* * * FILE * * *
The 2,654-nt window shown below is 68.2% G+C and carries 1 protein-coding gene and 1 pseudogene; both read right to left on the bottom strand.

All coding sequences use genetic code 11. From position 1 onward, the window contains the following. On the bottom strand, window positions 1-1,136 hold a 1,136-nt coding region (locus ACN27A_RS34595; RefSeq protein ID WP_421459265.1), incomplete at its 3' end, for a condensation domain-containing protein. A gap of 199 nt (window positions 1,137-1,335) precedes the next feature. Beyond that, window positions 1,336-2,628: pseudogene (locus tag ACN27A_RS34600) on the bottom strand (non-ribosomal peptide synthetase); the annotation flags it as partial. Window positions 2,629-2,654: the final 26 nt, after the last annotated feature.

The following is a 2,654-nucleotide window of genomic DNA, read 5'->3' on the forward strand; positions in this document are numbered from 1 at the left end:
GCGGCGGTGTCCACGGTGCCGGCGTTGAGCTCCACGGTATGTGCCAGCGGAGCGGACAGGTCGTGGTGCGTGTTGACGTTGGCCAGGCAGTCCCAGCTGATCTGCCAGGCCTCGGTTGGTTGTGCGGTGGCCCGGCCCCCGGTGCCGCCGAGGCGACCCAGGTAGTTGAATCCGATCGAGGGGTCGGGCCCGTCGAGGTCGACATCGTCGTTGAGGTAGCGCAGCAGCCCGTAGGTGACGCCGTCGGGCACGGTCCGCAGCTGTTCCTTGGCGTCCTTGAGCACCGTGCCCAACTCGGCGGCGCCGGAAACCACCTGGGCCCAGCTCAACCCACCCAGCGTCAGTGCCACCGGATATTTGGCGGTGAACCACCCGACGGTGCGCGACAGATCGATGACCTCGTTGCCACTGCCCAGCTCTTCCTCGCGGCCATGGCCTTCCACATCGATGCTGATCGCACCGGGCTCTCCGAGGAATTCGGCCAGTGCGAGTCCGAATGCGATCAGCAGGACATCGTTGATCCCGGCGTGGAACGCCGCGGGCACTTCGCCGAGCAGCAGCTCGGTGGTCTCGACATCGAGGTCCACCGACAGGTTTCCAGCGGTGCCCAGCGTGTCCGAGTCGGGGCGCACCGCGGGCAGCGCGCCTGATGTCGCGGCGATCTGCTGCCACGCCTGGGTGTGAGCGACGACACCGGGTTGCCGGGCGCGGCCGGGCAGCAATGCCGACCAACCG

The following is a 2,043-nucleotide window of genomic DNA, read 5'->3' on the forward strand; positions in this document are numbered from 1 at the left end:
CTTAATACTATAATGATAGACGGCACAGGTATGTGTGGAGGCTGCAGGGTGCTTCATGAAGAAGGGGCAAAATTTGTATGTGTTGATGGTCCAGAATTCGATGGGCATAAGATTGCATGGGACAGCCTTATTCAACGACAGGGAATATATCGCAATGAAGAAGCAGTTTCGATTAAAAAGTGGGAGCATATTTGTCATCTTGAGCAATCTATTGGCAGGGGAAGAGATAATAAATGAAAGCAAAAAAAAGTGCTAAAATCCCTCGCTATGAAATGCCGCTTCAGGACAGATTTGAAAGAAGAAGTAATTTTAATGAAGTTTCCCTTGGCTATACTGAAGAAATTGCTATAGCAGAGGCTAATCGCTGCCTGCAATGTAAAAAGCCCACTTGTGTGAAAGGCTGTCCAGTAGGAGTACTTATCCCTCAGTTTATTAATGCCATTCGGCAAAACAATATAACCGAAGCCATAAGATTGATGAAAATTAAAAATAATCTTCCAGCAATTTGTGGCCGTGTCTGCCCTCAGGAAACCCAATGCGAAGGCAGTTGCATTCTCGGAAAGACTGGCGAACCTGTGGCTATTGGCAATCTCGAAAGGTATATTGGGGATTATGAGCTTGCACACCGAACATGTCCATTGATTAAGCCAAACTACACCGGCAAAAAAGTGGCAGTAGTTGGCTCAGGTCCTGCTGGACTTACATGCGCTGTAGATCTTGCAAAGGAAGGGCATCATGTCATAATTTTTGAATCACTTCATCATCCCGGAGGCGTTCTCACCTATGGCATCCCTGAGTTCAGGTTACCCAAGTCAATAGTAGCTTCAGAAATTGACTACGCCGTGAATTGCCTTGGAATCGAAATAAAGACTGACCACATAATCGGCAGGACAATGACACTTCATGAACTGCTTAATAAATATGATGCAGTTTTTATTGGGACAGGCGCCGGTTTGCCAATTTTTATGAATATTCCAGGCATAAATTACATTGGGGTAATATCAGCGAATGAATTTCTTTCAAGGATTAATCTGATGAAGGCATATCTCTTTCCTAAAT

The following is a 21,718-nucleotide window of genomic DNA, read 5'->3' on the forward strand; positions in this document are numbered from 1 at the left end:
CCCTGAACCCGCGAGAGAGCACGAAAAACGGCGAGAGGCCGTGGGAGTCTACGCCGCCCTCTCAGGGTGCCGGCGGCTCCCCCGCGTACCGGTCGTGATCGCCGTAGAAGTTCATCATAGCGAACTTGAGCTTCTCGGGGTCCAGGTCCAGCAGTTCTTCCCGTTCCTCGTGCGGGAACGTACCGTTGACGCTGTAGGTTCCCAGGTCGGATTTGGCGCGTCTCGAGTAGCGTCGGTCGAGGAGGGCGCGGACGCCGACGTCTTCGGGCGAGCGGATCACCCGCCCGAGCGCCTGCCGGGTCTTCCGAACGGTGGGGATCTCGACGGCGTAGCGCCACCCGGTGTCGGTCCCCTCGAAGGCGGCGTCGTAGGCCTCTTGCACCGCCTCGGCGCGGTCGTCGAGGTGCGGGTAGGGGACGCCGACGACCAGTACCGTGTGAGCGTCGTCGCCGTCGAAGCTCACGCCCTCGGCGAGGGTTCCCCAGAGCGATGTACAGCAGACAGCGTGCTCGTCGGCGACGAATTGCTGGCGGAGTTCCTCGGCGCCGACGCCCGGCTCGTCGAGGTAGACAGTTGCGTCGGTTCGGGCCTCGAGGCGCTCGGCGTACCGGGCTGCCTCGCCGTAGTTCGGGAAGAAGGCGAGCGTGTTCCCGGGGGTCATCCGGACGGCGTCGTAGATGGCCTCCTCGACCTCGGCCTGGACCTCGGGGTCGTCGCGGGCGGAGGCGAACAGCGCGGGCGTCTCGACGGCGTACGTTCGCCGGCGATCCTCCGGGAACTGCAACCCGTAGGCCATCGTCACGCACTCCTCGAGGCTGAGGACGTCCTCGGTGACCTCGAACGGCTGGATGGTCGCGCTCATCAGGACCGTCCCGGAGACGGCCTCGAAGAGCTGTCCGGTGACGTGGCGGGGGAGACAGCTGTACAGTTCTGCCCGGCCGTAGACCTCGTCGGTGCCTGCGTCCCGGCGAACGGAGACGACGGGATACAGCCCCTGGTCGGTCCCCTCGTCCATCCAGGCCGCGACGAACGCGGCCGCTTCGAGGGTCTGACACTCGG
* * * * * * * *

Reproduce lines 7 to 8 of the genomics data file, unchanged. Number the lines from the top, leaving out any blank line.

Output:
The following is a 21,718-nucleotide window of genomic DNA, read 5'->3' on the forward strand; positions in this document are numbered from 1 at the left end:
CCCTGAACCCGCGAGAGAGCACGAAAAACGGCGAGAGGCCGTGGGAGTCTACGCCGCCCTCTCAGGGTGCCGGCGGCTCCCCCGCGTACCGGTCGTGATCGCCGTAGAAGTTCATCATAGCGAACTTGAGCTTCTCGGGGTCCAGGTCCAGCAGTTCTTCCCGTTCCTCGTGCGGGAACGTACCGTTGACGCTGTAGGTTCCCAGGTCGGATTTGGCGCGTCTCGAGTAGCGTCGGTCGAGGAGGGCGCGGACGCCGACGTCTTCGGGCGAGCGGATCACCCGCCCGAGCGCCTGCCGGGTCTTCCGAACGGTGGGGATCTCGACGGCGTAGCGCCACCCGGTGTCGGTCCCCTCGAAGGCGGCGTCGTAGGCCTCTTGCACCGCCTCGGCGCGGTCGTCGAGGTGCGGGTAGGGGACGCCGACGACCAGTACCGTGTGAGCGTCGTCGCCGTCGAAGCTCACGCCCTCGGCGAGGGTTCCCCAGAGCGATGTACAGCAGACAGCGTGCTCGTCGGCGACGAATTGCTGGCGGAGTTCCTCGGCGCCGACGCCCGGCTCGTCGAGGTAGACAGTTGCGTCGGTTCGGGCCTCGAGGCGCTCGGCGTACCGGGCTGCCTCGCCGTAGTTCGGGAAGAAGGCGAGCGTGTTCCCGGGGGTCATCCGGACGGCGTCGTAGATGGCCTCCTCGACCTCGGCCTGGACCTCGGGGTCGTCGCGGGCGGAGGCGAACAGCGCGGGCGTCTCGACGGCGTACGTTCGCCGGCGATCCTCCGGGAACTGCAACCCGTAGGCCATCGTCACGCACTCCTCGAGGCTGAGGACGTCCTCGGTGACCTCGAACGGCTGGATGGTCGCGCTCATCAGGACCGTCCCGGAGACGGCCTCGAAGAGCTGTCCGGTGACGTGGCGGGGGAGACAGCTGTACAGTTCTGCCCGGCCGTAGACCTCGTCGGTGCCTGCGTCCCGGCGAACGGAGACGACGGGATACAGCCCCTGGTCGGTCCCCTCGTCCATCCAGGCCGCGACGAACGCGGCCGCTTCGAGGGTCTGACACTCGG